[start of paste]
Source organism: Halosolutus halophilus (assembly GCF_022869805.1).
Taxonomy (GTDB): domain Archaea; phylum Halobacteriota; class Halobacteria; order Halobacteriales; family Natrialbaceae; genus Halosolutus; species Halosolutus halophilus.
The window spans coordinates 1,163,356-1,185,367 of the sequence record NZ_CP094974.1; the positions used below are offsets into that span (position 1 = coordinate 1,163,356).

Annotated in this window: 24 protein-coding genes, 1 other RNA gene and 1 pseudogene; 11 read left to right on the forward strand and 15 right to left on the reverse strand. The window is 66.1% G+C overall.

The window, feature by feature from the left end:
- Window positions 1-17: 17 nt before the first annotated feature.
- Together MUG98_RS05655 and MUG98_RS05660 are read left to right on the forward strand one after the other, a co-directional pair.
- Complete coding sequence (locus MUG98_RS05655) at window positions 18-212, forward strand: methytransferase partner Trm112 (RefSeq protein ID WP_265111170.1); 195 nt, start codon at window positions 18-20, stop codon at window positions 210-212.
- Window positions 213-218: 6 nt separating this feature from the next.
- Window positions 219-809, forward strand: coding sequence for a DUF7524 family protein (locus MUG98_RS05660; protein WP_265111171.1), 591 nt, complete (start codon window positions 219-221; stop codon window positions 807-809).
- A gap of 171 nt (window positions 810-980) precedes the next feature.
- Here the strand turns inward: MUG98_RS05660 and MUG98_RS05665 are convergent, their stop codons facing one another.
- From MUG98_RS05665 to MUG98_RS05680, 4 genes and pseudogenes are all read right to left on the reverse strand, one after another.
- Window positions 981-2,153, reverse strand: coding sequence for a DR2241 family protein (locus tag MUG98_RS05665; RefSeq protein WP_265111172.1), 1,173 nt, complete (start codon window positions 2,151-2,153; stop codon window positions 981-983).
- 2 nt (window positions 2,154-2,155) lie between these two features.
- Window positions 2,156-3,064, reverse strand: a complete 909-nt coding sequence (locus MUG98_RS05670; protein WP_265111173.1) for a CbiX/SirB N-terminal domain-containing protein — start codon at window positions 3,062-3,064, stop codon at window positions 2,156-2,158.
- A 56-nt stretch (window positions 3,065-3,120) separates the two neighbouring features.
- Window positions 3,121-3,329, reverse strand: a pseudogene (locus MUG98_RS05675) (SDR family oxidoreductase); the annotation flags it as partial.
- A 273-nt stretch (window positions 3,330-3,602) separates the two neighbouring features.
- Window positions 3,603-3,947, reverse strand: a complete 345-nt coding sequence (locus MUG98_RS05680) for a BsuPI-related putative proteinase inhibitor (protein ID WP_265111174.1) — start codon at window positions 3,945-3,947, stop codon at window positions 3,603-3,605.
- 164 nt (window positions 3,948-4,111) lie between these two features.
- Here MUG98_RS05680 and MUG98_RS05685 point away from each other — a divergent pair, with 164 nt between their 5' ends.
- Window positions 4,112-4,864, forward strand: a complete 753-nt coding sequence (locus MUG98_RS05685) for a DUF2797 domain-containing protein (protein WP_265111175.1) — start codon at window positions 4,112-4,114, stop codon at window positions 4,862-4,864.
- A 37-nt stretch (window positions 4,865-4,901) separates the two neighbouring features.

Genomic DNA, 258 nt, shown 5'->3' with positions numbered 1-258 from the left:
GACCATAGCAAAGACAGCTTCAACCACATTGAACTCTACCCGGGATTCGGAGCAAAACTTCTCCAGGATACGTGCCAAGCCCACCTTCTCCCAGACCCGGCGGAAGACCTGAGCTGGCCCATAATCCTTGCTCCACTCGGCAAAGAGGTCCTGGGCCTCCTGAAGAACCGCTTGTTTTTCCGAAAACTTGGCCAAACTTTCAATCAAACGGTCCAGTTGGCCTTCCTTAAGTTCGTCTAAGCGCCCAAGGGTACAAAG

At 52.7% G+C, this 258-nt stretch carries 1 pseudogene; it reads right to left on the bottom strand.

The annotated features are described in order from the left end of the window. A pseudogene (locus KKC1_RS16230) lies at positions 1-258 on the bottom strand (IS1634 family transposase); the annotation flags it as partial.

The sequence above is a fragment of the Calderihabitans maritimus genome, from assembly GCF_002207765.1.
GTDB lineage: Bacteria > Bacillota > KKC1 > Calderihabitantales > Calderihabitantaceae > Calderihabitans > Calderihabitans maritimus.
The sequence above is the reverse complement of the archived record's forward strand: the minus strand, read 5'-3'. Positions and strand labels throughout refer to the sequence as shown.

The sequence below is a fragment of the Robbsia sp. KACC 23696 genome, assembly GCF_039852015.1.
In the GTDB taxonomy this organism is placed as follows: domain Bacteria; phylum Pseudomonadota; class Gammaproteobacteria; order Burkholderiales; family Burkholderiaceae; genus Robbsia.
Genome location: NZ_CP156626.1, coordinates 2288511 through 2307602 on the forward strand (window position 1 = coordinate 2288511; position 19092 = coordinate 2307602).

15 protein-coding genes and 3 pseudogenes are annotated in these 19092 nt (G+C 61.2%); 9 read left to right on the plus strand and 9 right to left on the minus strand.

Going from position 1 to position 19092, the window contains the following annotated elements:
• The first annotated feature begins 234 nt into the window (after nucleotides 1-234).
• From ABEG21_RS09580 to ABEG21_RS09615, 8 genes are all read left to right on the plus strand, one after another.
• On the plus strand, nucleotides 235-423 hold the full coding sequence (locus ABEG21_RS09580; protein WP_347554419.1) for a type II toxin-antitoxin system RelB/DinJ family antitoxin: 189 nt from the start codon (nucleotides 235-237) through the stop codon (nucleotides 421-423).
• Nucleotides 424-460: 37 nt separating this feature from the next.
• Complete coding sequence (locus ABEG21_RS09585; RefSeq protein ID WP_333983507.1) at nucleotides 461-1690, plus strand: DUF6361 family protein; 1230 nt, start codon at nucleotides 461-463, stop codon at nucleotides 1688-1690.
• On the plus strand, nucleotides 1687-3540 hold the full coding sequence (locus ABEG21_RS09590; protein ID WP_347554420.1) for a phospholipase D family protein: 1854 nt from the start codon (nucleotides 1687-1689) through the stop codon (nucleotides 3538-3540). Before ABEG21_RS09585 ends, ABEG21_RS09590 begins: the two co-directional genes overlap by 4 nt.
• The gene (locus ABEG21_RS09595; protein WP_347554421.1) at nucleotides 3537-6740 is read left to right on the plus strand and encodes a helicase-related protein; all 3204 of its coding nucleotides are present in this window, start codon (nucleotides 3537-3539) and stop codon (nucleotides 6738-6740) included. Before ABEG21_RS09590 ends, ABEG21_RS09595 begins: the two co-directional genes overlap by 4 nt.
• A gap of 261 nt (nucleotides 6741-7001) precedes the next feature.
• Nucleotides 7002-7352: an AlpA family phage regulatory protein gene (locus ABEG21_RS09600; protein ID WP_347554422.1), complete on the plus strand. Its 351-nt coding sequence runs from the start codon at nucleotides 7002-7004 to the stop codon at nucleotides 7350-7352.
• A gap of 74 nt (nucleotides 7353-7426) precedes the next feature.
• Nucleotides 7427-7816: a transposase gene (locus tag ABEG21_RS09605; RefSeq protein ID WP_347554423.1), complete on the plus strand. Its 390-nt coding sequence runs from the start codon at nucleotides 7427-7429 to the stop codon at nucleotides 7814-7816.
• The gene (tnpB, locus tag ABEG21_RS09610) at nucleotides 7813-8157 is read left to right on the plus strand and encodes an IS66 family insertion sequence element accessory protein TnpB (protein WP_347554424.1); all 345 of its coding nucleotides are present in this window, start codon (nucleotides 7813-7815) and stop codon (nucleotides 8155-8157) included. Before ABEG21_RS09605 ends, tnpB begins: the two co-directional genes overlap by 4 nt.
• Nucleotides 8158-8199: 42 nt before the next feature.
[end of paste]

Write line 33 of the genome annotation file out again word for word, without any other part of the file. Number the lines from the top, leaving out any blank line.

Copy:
In the GTDB taxonomy this organism is placed as follows: domain Bacteria; phylum Pseudomonadota; class Gammaproteobacteria; order Burkholderiales; family Burkholderiaceae; genus Robbsia.